Rand Schist

Rand Schist of Rand Mountains, Schistose rocks of Rand Mountains described briefly ·by Hess (1910, p.28-29, 46) and by Hershey (1902a, p. 273); named, described, and mapped as Rand Schist by Hulin ( 1925,p. 23-31, pl. 1), and officially adopted for use in this report.

Rand Schist folded into anticlinal arch plunging gently westward as indicated by foliation attitudes (figs. 3, 4). On north, schist overlain by gneissic rocks (Johannesburg Gneiss of Hulin), separated by possible fault or thin zone of cataclastic(?) transitional rock; on south and near Randsburg, schist intruded by quartz monzonite; extends unknown distance westward under ·alluviated valley, possibly to Garlock fault. Possibly 10,000 feet of schist exposed; lithology identical to that of Pelona Schist of Sierra Pelona and of Tehachapi Mountains; gray schist, predominating over green schist, contains occasional pods of fibrous actinolite schist; thin layers of quartzite and of marble, mostly in southern and western exposures. In exposures northeast of Johannesburg, albite content of schist increases to 75 percent.

Type locality of Rand Schist designated as generally north-dipping section in Rand Mountains (fig. 4), from quartz monzonite intrusion just south of Randsburg northward to contact with overlying(~) gneiss about 3 miles north of Randsburg.

From;

Areal Geology of the Western Mojave Desert California
By THOMAS W. DIBBLEE, ]R.
GEOLOGICAL SURVEY PROFESSIONAL PAPER 522 – 1967

Death Valley’s Lost ’49ers

Jefferson Hunt’s Mojave San Joaquin Company, a wagon train made up of anxious gold seekers and settlers frustrated by a late start across the desert in late 1849 join with Captain Hunt to be guided across the Mojave Desert along the new southern route. Tensions rise with a wrong venture into the Escalante Desert and at a point east of Enterprise, and north of Mountain Meadows, Utah, anarchy ensues and the train breaks up into two factions; those who will become lost and those who will go on as planned. Of the 107 wagons in this once large party, only seven wagons remain.

Furnace Creek, Death Valley National Park

On December 22, 1849, the ‘Mojave Sand-walking Company,’ as it became known, arrived in San Bernardino, California. At the same time the remaining ‘Lost ’49ers,’ about one-quarter of those who broke away originally, were entering the desolate Death Valley and would be celebrating Christmas Day near what we know as Furnace Creek.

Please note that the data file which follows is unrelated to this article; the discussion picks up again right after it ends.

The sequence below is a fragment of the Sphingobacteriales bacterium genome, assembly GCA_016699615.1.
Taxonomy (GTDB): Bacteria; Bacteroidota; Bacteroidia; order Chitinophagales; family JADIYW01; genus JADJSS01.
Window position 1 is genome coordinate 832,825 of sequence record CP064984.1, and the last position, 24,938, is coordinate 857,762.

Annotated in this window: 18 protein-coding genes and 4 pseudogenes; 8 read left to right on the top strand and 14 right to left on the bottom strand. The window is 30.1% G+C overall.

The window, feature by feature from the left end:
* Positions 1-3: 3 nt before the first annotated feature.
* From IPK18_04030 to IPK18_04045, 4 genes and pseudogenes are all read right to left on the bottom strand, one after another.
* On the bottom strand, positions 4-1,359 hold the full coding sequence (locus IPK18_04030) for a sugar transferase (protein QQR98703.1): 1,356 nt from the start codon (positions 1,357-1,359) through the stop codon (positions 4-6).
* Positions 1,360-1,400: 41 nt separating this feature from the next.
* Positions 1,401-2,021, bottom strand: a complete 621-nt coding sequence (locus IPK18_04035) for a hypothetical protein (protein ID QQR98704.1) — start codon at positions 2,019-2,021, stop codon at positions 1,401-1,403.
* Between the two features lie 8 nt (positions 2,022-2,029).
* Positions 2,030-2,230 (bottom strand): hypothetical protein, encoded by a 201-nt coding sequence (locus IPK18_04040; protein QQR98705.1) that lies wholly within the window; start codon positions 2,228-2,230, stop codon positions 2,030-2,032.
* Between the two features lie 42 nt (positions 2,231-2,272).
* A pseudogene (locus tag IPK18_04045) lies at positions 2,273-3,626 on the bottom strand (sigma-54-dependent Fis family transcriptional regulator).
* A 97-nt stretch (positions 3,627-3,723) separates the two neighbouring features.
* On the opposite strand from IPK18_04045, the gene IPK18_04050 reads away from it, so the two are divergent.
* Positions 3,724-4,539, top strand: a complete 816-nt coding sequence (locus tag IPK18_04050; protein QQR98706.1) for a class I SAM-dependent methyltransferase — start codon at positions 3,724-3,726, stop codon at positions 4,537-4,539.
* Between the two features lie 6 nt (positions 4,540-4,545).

Death Valley in 1849

Photo Edits/Updates 12/2021

Afton Canyon

Ivanpah Dry Lake

Red Mountain

Red Mountain

Bell Mountain, Apple Valley, Ca.

Digital-Desert.com/MojaveDesert.Net — Corporate Campus

Summit Valley, Hesperia, Ca.

Inyo Mine, Echo Canyon, Death Valley

Furnace Creek Wash, Death Valley

Badwater Spring, Death Valley

We all need a place to watch the world spin . . .
Needles Eye, Echo Canyon, Death Valley

Furnace Creek, Death Valley National Park

Devil’s Playground, Soda Lake, Mojave National Preserve

Joshua Tree National Park

Providence Mountains, Mojave National Preserve

Sunrise Bungalow, Mojave Preserve

Soda Lake, Pacific Coast Soda Company 

Winterkind, Inspiration Point, San Gabriel National Monument

San Bernardino National Forest2/2010

Marl Springs, Mojave National Preserve, Mojave Road

Marl Spring, Mojave National Preserve

Last Chance Spring, Last Chance Canyon, El Paso Mountains, Cudahy ghost town, Lost 49ers

Last Chance Spring – 2010

Lava Field, Amboy Crater – 2008

Bell Mountain Summit, Apple Valley, Ca. – 1/2004

Saratoga Springs, Death Valley National Park

Bell Mountain, Apple Valley, Victor Valley, Ca. 2011

Mojave Preserve – NPS

LIST OF ILLUSTRATIONS –


Mojave Administrative History; NPS – Eric Nystrom

Illustration 1 – Joshua tree and buckhorn cholla

Illustration 2 – Prehistoric petroglyphs at Indian Well

Illustration 3 – The 7IL Ranch

Illustration 4 – Stone walls of 1880s-era Providence

Illustration 5 – U.S. Highway 66, Essex, California

Illustration 6 – High-tension power wires and associated infrastructure

Illustration 7 – Visitor’s center for Providence Mountains State Recreation Area

Illustration 8 – Zzyzx

Illustration 9 – Four-wheel drive vehicles traveling the Mojave Road

Illustration 10 – Painted sign opposing S.21

Illustration 11 – Cross on Sunrise Rock

Illustration 12 – Solar panels at Hole-in-the-Wall

Illustration 13 – Mojave National Preserve entrance monument

Illustration 14 – Official logo of Mojave National Preserve

Illustration 15 – Buildings at the New Trail Mine

Illustration 16 – Graffiti on Kelbaker Road

Illustration 17 – The Union Pacific Railroad

Illustration 18 – Kelso Depot

Illustration 19 – NPS visitors’ center at Hole-in-the-Wall

Illustration 20 – Lake Tuendae at Zzyzx

Illustration 21 – Desert cattle

Illustration 22 – Rock walls of the military outpost at Piute Creek

Illustration 23 – The Rock Springs Land & Cattle Company trough and corral

Illustration 24 – Headframe of the Evening Star Mine

Illustration 25 – Morning Star Mine